Liver battle pits Midwest, South against California, New York

A heated redistricting battle has gripped the nation’s heartland this fall, but instead of votes, the debate has centered on livers.

Dozens of lawmakers from the Midwest and South are lashing out against the national organ network’s plan to redraw the map that governs its collection and distribution of livers. 

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Under the “redistricting” plan, states with larger supplies of livers — such as Kansas and Tennessee — would share their donations with states like California or New York, where organ donation is less common.

The United Network for Organ Sharing, a private nonprofit that’s contracted by the federal government, has argued that the plan would “increase equity to access” for people across the country.

But critics of the plan have blasted it as “political gerrymandering” that would punish thousands of people in donor-rich areas. Some worried their home states will become “organ farms” for states along the coast.

A bipartisan group of 52 members of Congress signed a letter Friday condemning the plan, which will be discussed by the national organ-sharing network Tuesday. Lawmakers from Texas, Tennessee, Kansas, Mississippi, Iowa, Ohio, Wisconsin and Indiana all signed the letter.

Rep. Kevin YoderKevin YoderLawmakers wrestle with cellphone tracking for missing persons How Congress should proceed on the Kelsey Smith Act Overnight Cybersecurity: FBI won't tell Apple how it hacked iPhone MORE, (R-Kan.), who spearheaded the effort, said in a statement that the solution to the nation’s organ shortage isn’t shipping them out of the Midwest or South.

“[The United Network for Organ Sharing] should not adopt proposals that punish successful programs and decrease access to organs where donation rates are highest,” Yoder wrote in a statement Monday. Instead, he said, officials should increase donations in areas of the country “where disparities in wait times are the greatest.”

The rates of organ donation vary widely across geographic regions. Rates are highest in the Southeast and Midwest, which also experienced the nation’s highest death rates.

That disparity can lead to vastly different outcomes for patients. Death rates for people awaiting liver transplants range from 14 percent to 82 percent depending on their state, according to a 2013 report by the American Journal of Transplantation.

Eleven Georgia congressman raised alarm about the remapping plan in April. In a letter to the Department of Health and Human Services (HHS), the lawmakers warned that the plan “would single out the state of Georgia, making it the only southern state in a region comprised of northeastern states.”

The new boundaries would hike up the average travel time for a liver to eight hours from five hours, which Georgia lawmakers cautioned would increase risks and transportation costs for each transplant.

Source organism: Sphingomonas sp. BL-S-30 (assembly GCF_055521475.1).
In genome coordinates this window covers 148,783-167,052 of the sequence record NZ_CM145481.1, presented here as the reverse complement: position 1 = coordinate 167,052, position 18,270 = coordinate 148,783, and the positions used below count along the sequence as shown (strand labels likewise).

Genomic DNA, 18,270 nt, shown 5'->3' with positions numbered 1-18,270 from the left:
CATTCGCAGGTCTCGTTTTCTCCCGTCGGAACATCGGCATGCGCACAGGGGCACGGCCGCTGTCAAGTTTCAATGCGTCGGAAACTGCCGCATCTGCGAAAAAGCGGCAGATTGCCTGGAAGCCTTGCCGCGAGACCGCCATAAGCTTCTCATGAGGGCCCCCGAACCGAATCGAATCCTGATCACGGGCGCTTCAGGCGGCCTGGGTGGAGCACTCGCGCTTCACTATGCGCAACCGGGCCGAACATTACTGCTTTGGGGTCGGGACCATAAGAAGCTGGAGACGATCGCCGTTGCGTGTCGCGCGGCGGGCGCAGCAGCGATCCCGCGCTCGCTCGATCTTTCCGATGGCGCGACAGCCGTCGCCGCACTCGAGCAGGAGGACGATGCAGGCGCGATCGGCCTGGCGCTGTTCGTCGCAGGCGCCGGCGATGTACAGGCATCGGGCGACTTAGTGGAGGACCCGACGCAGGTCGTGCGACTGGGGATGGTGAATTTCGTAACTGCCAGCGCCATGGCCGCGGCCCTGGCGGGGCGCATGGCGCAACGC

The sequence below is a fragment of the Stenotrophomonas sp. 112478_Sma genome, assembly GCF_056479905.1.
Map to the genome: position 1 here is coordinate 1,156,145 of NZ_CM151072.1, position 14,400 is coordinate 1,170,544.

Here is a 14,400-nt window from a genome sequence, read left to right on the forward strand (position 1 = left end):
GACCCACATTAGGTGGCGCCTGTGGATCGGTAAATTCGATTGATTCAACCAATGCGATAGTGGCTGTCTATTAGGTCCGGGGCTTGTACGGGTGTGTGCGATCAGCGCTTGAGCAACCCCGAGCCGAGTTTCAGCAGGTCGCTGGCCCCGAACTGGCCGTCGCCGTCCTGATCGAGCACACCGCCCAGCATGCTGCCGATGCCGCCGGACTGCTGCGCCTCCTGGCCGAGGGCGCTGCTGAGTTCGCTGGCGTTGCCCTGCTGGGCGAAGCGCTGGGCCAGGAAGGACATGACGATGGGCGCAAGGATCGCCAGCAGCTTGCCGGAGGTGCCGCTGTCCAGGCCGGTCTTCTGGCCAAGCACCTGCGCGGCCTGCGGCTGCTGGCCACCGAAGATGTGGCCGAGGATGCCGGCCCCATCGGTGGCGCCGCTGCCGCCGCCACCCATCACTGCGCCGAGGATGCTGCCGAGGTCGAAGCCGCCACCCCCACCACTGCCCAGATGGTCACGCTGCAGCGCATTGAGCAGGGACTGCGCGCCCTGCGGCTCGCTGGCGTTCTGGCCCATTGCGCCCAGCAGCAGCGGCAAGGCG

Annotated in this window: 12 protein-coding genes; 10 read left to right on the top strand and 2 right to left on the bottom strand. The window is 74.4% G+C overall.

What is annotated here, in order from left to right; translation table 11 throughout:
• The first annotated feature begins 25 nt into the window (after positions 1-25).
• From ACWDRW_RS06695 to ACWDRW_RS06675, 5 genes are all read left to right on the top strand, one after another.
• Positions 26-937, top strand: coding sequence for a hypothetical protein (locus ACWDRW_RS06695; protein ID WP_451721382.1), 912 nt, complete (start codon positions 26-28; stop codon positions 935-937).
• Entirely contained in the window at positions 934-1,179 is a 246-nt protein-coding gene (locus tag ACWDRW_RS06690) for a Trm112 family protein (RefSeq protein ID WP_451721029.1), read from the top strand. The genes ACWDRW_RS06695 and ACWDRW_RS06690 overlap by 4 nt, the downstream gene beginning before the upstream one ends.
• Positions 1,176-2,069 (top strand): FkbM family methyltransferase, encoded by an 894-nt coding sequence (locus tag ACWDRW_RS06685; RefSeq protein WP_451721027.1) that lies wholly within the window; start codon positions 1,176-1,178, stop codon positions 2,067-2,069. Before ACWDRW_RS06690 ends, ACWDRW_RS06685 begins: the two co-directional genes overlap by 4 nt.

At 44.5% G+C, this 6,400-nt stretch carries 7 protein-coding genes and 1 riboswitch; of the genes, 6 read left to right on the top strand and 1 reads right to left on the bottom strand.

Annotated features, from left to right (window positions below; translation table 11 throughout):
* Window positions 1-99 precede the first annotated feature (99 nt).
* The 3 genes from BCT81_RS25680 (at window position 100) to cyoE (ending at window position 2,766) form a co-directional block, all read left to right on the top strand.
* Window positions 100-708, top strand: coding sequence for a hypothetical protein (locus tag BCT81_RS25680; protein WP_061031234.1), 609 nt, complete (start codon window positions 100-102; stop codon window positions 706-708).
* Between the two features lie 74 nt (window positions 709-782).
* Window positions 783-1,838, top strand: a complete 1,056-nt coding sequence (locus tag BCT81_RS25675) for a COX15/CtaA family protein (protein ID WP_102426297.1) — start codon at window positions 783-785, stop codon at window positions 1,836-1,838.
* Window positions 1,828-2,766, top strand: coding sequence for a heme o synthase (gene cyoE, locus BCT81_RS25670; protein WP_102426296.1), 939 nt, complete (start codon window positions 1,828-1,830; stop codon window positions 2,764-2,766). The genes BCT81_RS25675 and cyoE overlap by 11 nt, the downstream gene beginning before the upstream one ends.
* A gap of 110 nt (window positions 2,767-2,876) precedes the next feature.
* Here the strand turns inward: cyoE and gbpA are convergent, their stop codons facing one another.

But David Mulligan, chairman of the organ-sharing network’s liver committee, said the plan would ensure that people with the greatest need are first to receive new organs. Livers only last outside the body about 12 hours before a transplant.

If people with less-urgent needs “just wait a little longer, they’ll be a hero and literally save the life of someone who doesn’t have that extra day,” Mulligan told the Hill. Mulligan, a liver transplant surgeon, is also the chief of transplantation at Yale University. 

About 15,600 people are currently waiting for a liver transplant, including 3,000 in California and 1,300 in New York, according to HHS data. There are just 129 people on the wait-list in Kansas and 252 in Georgia.

The ethics of organ transplants grabbed national attention in 2009 when then-Apple CEO Steve Jobs traveled to Tennessee from California to receive a liver transplant, raising concerns that he had “cut the line.”

When choosing transplant recipients, health officials already consider medical urgency as well as geographic distribution. The organ network is currently split into 11 districts, and could soon be turned into as few as four. 

Nearly 50 transplant doctors, mostly in the Southeast and Midwest, also oppose the plan. The group sent a sharply worded letter to the HHS this summer that describes the plan as “the most drastic change in liver allocation ever.”

Mulligan, who will lead Tuesday’s discussion with more than a dozen other transplant doctors, stressed that the group is far from making a final decision. He added that each day the group continues to weigh the options, people across the country die awaiting transplants. 

He fought back against criticism from some Midwestern and Southern officials that the organization should instead focus on driving up donation rates in states along the coast. Donation rates in those areas have remained flat for about a decade.

“It’s kind of nice to say, 'Oh, all we’ve got to do is make them donate more in the Northeast or Northwest.' But I don’t know how we’re going to do more than what we’re already doing,” Mulligan said.